They could be there but they aren’t necessary. In the idea of cutting away that which is unnecessary, moving from that which is complex to that which is simple in science is not as Occam’s razor. Occam was an English priest and a scientist. Occam’s razor is the idea that you cut away any unneeded part of your hypothesis. The thrust of Enlightenment was to search for natural explanations for things in the scientific method. The idea of supernatural becomes something of a scandal, something of a great difficulty; why would God need to intervene?

If Mars was doing loops out there, then God would need to do so, but He made a more simple and elegant system which operates on its own. The universe is like a giant clock and God is the master clock maker. In this period, they loved to make clocks. Clocks were emblematic of the universe. You could tell time by the way the planets move around the sun. They’re only in this position every so many years. Based on that, if you’ve been out time traveling and you come flying into the Solar System, you can take a snapshot of where the planets are and figure out when it is.

It moves like a giant clock and they were discovering this. These aren’t random or odd motions up in the sky, they are very regular. So God created a world that operates according to laws, natural law. This means that He does not need to intervene. They had their own sort of religious expression. They were called the Deists. Deism is sort of a natural religion. That is it’s based on observation of what we can see. Another element of this Enlightenment is the idea that we should be able to see the evidence for ourselves and judge it for ourselves. A movement away from authority.

Before, if you wanted to prove a scientific theory, you would consult Hypocrites and Aristotle. You would put together your quotations, and it’s proven because you quoted the proper authorities. In religious matters, you quote the Bible, and the Bishops, and the theologians, the proper authorities. Now they say move toward your own individual ability. We see that somewhat also in the early stages of the Puritan movement, but this is expressed very differently. If I turn down a light switch, it will turn the light off. If you turn the switch, will it do the same thing?

If it is scientifically valid, it is universal; anybody can turn the light off. The one thing an experiment has to be is repeatable. The idea of special revelation goes away. We now have the appeal to general revelation. The goal is to have a religion based on stuff that is accessible to all of us. You don’t have to be in a certain place at a certain time; anybody anywhere can repeat this experiment. Social aspects: There was a rise of a trading community in the early eighteen century England. Most of the traders were Whigs and most of the landed gentry and nobility were Tories.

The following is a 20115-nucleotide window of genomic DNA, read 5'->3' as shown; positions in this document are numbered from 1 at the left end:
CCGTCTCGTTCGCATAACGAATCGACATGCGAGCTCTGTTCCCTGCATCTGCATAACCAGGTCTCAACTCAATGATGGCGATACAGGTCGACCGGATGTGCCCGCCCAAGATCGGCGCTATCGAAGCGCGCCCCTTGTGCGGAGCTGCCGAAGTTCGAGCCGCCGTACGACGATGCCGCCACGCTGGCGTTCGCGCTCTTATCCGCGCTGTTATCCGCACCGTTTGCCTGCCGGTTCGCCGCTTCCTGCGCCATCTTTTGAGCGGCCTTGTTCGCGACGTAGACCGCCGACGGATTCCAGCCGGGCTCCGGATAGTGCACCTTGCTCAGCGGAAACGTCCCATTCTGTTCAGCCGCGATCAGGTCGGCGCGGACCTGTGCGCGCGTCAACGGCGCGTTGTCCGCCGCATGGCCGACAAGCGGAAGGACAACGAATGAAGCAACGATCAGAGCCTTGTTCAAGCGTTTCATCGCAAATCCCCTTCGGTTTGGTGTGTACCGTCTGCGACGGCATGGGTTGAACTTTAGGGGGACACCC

The clash between these two parties was not only political but social two. Eighteen century is known in the social history of England for the rise of the middle classes with the unprecedented rise in trade and comers the English were becoming increasingly wealthy and many hither to poor people were finding theme selves in the rank of respectable burgesses. These nouveaux riches were desirous of giving themselves and aristocratic touch by appearing to be learned and sophisticated like there traditional social superiors- the landed gentry and nobility.

This class of readers had hitherto been neglected by high brow writers. the literary works previous to the eighteen century were almost in variably meant to be the reading of the higher strata of society. Only popular literature such as Ballad, catered for the lower rungs. The up and coming middle classes of the eighteen century demanded some new kind of literature which should be in conformity with there temper and be designed as well to voice there aspirations as to cater for there taste. England was than becoming a country of small and big traders and shop keepers.

Some new type of literature of literature was demanded and this new type must expressed the new idle of the eighteen century, the value and the importance of the individuals life to tell men, not about knights to kings but about themselves, about their own thoughts and motives and struggles and the results of action upon their own characters. Religious aspects: The fact that religion is not only concerned with spirituality and morality but also with physical and psychological health is reflected in the teaching of most religious traditions in the world.